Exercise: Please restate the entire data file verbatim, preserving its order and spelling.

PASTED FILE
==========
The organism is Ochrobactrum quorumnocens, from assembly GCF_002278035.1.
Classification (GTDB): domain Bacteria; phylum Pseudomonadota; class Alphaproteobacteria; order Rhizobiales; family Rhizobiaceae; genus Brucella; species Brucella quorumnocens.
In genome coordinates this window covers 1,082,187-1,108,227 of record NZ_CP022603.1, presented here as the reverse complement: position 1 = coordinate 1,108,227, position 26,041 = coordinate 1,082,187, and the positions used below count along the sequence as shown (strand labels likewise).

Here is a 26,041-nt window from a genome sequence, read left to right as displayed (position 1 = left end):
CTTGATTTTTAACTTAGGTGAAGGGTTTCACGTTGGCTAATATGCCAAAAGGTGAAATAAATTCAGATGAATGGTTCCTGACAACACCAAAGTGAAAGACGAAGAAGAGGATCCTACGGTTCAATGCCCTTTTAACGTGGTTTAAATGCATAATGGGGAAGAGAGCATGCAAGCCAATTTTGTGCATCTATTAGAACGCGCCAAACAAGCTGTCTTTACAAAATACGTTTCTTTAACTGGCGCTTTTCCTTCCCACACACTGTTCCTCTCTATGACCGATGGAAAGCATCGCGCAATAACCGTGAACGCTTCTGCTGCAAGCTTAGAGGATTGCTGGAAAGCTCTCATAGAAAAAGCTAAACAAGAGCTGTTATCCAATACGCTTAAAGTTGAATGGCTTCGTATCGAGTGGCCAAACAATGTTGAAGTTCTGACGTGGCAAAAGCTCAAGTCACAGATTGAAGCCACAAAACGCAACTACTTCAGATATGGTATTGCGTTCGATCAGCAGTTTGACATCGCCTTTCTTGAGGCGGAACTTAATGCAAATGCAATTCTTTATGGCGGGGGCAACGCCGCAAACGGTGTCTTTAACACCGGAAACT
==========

The organism is Ochrobactrum quorumnocens, from assembly GCF_002278035.1.
Classification (GTDB): domain Bacteria; phylum Pseudomonadota; class Alphaproteobacteria; order Rhizobiales; family Rhizobiaceae; genus Brucella; species Brucella quorumnocens.
In genome coordinates this window covers 1,082,187-1,108,227 of record NZ_CP022603.1, presented here as the reverse complement: position 1 = coordinate 1,108,227, position 26,041 = coordinate 1,082,187, and the positions used below count along the sequence as shown (strand labels likewise).

Here is a 26,041-nt window from a genome sequence, read left to right as displayed (position 1 = left end):
CTTGATTTTTAACTTAGGTGAAGGGTTTCACGTTGGCTAATATGCCAAAAGGTGAAATAAATTCAGATGAATGGTTCCTGACAACACCAAAGTGAAAGACGAAGAAGAGGATCCTACGGTTCAATGCCCTTTTAACGTGGTTTAAATGCATAATGGGGAAGAGAGCATGCAAGCCAATTTTGTGCATCTATTAGAACGCGCCAAACAAGCTGTCTTTACAAAATACGTTTCTTTAACTGGCGCTTTTCCTTCCCACACACTGTTCCTCTCTATGACCGATGGAAAGCATCGCGCAATAACCGTGAACGCTTCTGCTGCAAGCTTAGAGGATTGCTGGAAAGCTCTCATAGAAAAAGCTAAACAAGAGCTGTTATCCAATACGCTTAAAGTTGAATGGCTTCGTATCGAGTGGCCAAACAATGTTGAAGTTCTGACGTGGCAAAAGCTCAAGTCACAGATTGAAGCCACAAAACGCAACTACTTCAGATATGGTATTGCGTTCGATCAGCAGTTTGACATCGCCTTTCTTGAGGCGGAACTTAATGCAAATGCAATTCTTTATGGCGGGGGCAACGCCGCAAACGGTGTCTTTAACACCGGAAACT